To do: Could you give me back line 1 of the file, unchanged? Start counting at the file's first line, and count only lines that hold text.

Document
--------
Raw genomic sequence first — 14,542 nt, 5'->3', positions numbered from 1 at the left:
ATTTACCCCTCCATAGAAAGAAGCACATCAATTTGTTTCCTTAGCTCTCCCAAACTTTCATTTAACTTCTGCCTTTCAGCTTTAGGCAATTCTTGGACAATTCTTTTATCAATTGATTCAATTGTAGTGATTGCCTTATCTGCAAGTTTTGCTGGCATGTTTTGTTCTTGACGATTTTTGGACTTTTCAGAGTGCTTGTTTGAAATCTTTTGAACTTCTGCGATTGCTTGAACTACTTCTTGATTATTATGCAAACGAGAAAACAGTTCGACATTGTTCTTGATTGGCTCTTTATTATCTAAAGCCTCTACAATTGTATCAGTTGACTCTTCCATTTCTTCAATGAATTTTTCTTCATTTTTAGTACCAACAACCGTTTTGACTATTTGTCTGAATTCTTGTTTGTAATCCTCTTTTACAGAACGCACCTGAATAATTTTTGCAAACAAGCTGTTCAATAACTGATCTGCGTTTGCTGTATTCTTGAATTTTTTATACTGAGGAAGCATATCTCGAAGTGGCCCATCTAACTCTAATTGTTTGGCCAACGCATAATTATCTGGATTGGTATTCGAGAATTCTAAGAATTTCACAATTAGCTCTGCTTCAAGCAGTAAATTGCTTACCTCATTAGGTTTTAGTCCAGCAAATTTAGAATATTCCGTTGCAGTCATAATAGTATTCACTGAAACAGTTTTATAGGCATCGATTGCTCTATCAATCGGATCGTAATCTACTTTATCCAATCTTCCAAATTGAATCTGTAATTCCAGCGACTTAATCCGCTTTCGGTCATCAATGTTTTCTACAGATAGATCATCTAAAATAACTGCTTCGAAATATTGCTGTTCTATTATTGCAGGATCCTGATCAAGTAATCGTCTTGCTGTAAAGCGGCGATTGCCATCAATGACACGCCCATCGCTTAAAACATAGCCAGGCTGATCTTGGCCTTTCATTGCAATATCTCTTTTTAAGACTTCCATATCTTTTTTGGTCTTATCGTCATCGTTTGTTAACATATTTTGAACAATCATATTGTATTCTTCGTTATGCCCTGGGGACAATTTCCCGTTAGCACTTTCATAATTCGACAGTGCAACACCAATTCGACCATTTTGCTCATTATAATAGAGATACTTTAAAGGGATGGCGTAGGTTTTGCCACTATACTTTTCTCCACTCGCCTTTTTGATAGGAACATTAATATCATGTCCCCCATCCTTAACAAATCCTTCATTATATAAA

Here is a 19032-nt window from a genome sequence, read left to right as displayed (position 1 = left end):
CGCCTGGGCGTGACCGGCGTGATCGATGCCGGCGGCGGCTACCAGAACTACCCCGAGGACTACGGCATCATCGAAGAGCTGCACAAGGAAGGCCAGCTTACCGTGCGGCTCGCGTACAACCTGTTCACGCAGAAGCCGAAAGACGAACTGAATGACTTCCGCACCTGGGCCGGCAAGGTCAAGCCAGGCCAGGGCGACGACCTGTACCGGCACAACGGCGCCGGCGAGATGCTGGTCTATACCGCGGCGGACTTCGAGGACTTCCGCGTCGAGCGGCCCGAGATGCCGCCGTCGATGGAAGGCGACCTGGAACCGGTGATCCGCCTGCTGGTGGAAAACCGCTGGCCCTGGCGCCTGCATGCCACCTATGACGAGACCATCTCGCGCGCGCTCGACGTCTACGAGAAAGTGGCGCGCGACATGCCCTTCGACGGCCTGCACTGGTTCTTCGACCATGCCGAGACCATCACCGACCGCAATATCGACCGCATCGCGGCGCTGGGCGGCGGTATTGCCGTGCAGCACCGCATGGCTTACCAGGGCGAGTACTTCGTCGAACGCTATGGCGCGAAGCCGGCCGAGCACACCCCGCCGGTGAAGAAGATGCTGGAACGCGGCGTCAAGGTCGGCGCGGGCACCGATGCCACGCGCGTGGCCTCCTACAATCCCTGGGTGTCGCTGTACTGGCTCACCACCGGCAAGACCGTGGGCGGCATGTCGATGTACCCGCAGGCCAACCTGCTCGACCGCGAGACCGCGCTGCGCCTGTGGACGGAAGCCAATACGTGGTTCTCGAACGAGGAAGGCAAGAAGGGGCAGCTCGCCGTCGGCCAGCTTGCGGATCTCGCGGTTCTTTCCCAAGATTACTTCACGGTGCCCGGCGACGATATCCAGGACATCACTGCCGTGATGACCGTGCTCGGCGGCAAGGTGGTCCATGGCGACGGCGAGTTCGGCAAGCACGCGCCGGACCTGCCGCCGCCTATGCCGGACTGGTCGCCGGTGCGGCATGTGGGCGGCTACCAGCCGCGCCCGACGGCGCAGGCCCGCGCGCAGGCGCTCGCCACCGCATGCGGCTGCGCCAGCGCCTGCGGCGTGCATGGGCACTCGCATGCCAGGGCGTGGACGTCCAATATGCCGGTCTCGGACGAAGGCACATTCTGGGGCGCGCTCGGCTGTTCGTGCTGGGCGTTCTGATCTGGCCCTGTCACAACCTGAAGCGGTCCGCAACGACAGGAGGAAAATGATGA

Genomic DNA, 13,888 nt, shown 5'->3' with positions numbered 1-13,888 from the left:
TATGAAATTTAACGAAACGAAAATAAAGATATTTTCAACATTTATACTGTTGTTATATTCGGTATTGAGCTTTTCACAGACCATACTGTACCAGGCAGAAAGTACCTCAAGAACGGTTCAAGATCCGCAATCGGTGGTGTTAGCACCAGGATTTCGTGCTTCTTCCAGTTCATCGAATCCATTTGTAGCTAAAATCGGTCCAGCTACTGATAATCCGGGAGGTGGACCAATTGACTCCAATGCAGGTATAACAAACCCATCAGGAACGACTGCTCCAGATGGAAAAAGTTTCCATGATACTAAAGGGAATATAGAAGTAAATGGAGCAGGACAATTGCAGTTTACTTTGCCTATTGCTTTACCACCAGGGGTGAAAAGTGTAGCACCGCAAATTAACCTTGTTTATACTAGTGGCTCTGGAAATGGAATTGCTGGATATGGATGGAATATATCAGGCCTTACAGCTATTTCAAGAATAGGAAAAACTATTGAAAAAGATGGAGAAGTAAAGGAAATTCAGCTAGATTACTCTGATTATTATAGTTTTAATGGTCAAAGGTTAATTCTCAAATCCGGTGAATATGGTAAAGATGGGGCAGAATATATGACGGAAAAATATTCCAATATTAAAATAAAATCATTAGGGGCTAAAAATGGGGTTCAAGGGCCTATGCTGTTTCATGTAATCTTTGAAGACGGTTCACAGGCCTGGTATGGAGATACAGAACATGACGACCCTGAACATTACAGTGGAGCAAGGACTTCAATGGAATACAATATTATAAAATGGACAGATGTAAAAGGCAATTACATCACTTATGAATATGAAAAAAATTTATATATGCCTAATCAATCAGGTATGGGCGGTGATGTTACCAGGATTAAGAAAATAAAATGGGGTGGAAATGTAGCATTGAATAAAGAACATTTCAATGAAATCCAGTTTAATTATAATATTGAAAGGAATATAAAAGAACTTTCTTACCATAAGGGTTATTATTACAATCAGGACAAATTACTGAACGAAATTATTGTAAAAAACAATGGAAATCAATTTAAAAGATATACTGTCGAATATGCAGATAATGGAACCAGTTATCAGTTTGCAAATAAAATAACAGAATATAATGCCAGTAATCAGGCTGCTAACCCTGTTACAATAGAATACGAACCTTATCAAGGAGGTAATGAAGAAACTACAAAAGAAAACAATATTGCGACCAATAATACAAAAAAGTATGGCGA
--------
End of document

Raw genomic sequence first — 14,542 nt, 5'->3', positions numbered from 1 at the left: